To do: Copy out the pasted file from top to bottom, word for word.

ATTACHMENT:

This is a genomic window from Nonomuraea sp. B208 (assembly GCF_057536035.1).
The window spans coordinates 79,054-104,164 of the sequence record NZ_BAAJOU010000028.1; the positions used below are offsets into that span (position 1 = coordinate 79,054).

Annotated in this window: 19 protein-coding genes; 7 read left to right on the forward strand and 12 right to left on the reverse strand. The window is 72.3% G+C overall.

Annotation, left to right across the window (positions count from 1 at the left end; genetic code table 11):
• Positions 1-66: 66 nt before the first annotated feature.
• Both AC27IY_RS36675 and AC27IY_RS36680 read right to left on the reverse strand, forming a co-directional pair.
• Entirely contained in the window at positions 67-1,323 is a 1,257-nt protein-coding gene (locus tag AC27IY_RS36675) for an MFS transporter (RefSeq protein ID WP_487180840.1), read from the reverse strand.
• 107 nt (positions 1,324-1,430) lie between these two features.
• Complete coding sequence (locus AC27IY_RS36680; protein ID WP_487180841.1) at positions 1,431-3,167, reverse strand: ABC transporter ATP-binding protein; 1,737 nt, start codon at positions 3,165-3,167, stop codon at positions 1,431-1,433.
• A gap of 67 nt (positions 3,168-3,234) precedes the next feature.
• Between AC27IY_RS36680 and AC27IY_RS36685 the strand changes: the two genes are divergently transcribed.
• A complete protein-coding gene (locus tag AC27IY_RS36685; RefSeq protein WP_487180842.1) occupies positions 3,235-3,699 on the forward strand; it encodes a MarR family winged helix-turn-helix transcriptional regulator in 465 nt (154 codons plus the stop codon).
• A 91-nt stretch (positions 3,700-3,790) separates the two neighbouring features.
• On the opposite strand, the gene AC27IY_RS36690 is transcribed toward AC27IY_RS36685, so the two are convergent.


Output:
This is a genomic window from Nonomuraea sp. B208 (assembly GCF_057536035.1).
The window spans coordinates 79,054-104,164 of the sequence record NZ_BAAJOU010000028.1; the positions used below are offsets into that span (position 1 = coordinate 79,054).

Annotated in this window: 19 protein-coding genes; 7 read left to right on the forward strand and 12 right to left on the reverse strand. The window is 72.3% G+C overall.

Annotation, left to right across the window (positions count from 1 at the left end; genetic code table 11):
• Positions 1-66: 66 nt before the first annotated feature.
• Both AC27IY_RS36675 and AC27IY_RS36680 read right to left on the reverse strand, forming a co-directional pair.
• Entirely contained in the window at positions 67-1,323 is a 1,257-nt protein-coding gene (locus tag AC27IY_RS36675) for an MFS transporter (RefSeq protein ID WP_487180840.1), read from the reverse strand.
• 107 nt (positions 1,324-1,430) lie between these two features.
• Complete coding sequence (locus AC27IY_RS36680; protein ID WP_487180841.1) at positions 1,431-3,167, reverse strand: ABC transporter ATP-binding protein; 1,737 nt, start codon at positions 3,165-3,167, stop codon at positions 1,431-1,433.
• A gap of 67 nt (positions 3,168-3,234) precedes the next feature.
• Between AC27IY_RS36680 and AC27IY_RS36685 the strand changes: the two genes are divergently transcribed.
• A complete protein-coding gene (locus tag AC27IY_RS36685; RefSeq protein WP_487180842.1) occupies positions 3,235-3,699 on the forward strand; it encodes a MarR family winged helix-turn-helix transcriptional regulator in 465 nt (154 codons plus the stop codon).
• A 91-nt stretch (positions 3,700-3,790) separates the two neighbouring features.
• On the opposite strand, the gene AC27IY_RS36690 is transcribed toward AC27IY_RS36685, so the two are convergent.